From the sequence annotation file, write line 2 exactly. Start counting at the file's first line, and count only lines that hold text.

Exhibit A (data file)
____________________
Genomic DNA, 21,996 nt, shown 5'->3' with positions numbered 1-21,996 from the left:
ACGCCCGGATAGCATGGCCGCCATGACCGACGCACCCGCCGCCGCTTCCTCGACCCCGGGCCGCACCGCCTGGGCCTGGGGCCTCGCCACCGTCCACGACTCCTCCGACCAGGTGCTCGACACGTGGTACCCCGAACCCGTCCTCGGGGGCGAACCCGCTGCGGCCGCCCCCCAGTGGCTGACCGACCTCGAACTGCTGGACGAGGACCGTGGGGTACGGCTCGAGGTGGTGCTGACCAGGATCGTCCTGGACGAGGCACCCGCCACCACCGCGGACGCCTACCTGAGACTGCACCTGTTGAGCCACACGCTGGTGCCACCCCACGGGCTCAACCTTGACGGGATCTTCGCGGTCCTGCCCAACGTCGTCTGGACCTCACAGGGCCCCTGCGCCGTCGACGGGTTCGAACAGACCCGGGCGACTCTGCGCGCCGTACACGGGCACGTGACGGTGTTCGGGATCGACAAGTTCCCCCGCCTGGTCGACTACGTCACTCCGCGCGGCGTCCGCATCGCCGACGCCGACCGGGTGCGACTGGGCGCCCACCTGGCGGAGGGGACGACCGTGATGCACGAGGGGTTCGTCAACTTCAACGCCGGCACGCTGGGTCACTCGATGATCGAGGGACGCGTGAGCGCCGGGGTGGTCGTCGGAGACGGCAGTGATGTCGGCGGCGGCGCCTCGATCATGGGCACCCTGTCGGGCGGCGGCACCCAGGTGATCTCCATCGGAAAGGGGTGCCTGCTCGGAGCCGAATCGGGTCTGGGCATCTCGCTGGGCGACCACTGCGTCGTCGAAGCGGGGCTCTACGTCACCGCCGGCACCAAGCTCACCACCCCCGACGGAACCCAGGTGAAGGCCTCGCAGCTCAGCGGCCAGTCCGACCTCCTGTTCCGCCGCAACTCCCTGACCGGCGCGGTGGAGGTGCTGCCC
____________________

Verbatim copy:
ACGCCCGGATAGCATGGCCGCCATGACCGACGCACCCGCCGCCGCTTCCTCGACCCCGGGCCGCACCGCCTGGGCCTGGGGCCTCGCCACCGTCCACGACTCCTCCGACCAGGTGCTCGACACGTGGTACCCCGAACCCGTCCTCGGGGGCGAACCCGCTGCGGCCGCCCCCCAGTGGCTGACCGACCTCGAACTGCTGGACGAGGACCGTGGGGTACGGCTCGAGGTGGTGCTGACCAGGATCGTCCTGGACGAGGCACCCGCCACCACCGCGGACGCCTACCTGAGACTGCACCTGTTGAGCCACACGCTGGTGCCACCCCACGGGCTCAACCTTGACGGGATCTTCGCGGTCCTGCCCAACGTCGTCTGGACCTCACAGGGCCCCTGCGCCGTCGACGGGTTCGAACAGACCCGGGCGACTCTGCGCGCCGTACACGGGCACGTGACGGTGTTCGGGATCGACAAGTTCCCCCGCCTGGTCGACTACGTCACTCCGCGCGGCGTCCGCATCGCCGACGCCGACCGGGTGCGACTGGGCGCCCACCTGGCGGAGGGGACGACCGTGATGCACGAGGGGTTCGTCAACTTCAACGCCGGCACGCTGGGTCACTCGATGATCGAGGGACGCGTGAGCGCCGGGGTGGTCGTCGGAGACGGCAGTGATGTCGGCGGCGGCGCCTCGATCATGGGCACCCTGTCGGGCGGCGGCACCCAGGTGATCTCCATCGGAAAGGGGTGCCTGCTCGGAGCCGAATCGGGTCTGGGCATCTCGCTGGGCGACCACTGCGTCGTCGAAGCGGGGCTCTACGTCACCGCCGGCACCAAGCTCACCACCCCCGACGGAACCCAGGTGAAGGCCTCGCAGCTCAGCGGCCAGTCCGACCTCCTGTTCCGCCGCAACTCCCTGACCGGCGCGGTGGAGGTGCTGCCC